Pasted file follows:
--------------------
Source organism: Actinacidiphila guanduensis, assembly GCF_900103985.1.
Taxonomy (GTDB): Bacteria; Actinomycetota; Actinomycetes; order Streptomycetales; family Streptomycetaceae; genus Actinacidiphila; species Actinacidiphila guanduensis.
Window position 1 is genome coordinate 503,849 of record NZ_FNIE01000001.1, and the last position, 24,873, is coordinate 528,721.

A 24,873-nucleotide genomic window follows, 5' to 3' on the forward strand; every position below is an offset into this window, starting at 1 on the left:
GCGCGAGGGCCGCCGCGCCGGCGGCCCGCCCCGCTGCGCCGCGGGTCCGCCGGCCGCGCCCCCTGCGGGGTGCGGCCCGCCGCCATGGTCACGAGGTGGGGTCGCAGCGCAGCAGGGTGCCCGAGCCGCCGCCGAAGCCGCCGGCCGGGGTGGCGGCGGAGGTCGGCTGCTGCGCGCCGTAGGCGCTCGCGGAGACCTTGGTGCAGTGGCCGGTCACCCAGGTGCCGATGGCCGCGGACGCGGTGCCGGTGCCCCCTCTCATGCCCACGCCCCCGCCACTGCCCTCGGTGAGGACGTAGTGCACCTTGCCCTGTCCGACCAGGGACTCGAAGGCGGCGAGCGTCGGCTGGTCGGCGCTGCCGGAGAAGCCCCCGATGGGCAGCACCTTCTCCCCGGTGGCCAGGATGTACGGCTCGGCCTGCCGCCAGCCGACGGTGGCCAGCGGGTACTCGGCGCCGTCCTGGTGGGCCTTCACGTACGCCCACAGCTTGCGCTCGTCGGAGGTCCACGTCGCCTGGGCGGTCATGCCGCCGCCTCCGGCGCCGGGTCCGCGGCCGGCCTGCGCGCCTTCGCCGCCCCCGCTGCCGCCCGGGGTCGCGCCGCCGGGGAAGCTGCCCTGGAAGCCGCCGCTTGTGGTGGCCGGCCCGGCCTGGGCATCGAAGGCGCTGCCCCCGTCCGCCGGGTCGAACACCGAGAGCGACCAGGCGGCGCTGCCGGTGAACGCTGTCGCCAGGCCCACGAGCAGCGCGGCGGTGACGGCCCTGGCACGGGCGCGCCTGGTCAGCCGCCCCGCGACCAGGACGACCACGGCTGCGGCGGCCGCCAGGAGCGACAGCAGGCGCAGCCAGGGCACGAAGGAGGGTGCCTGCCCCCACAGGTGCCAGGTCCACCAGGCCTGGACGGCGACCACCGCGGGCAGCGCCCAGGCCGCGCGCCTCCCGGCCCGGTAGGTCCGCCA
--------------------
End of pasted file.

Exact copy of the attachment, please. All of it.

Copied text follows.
Source organism: Actinacidiphila guanduensis, assembly GCF_900103985.1.
Taxonomy (GTDB): Bacteria; Actinomycetota; Actinomycetes; order Streptomycetales; family Streptomycetaceae; genus Actinacidiphila; species Actinacidiphila guanduensis.
Window position 1 is genome coordinate 503,849 of record NZ_FNIE01000001.1, and the last position, 24,873, is coordinate 528,721.

A 24,873-nucleotide genomic window follows, 5' to 3' on the forward strand; every position below is an offset into this window, starting at 1 on the left:
GCGCGAGGGCCGCCGCGCCGGCGGCCCGCCCCGCTGCGCCGCGGGTCCGCCGGCCGCGCCCCCTGCGGGGTGCGGCCCGCCGCCATGGTCACGAGGTGGGGTCGCAGCGCAGCAGGGTGCCCGAGCCGCCGCCGAAGCCGCCGGCCGGGGTGGCGGCGGAGGTCGGCTGCTGCGCGCCGTAGGCGCTCGCGGAGACCTTGGTGCAGTGGCCGGTCACCCAGGTGCCGATGGCCGCGGACGCGGTGCCGGTGCCCCCTCTCATGCCCACGCCCCCGCCACTGCCCTCGGTGAGGACGTAGTGCACCTTGCCCTGTCCGACCAGGGACTCGAAGGCGGCGAGCGTCGGCTGGTCGGCGCTGCCGGAGAAGCCCCCGATGGGCAGCACCTTCTCCCCGGTGGCCAGGATGTACGGCTCGGCCTGCCGCCAGCCGACGGTGGCCAGCGGGTACTCGGCGCCGTCCTGGTGGGCCTTCACGTACGCCCACAGCTTGCGCTCGTCGGAGGTCCACGTCGCCTGGGCGGTCATGCCGCCGCCTCCGGCGCCGGGTCCGCGGCCGGCCTGCGCGCCTTCGCCGCCCCCGCTGCCGCCCGGGGTCGCGCCGCCGGGGAAGCTGCCCTGGAAGCCGCCGCTTGTGGTGGCCGGCCCGGCCTGGGCATCGAAGGCGCTGCCCCCGTCCGCCGGGTCGAACACCGAGAGCGACCAGGCGGCGCTGCCGGTGAACGCTGTCGCCAGGCCCACGAGCAGCGCGGCGGTGACGGCCCTGGCACGGGCGCGCCTGGTCAGCCGCCCCGCGACCAGGACGACCACGGCTGCGGCGGCCGCCAGGAGCGACAGCAGGCGCAGCCAGGGCACGAAGGAGGGTGCCTGCCCCCACAGGTGCCAGGTCCACCAGGCCTGGACGGCGACCACCGCGGGCAGCGCCCAGGCCGCGCGCCTCCCGGCCCGGTAGGTCCGCCA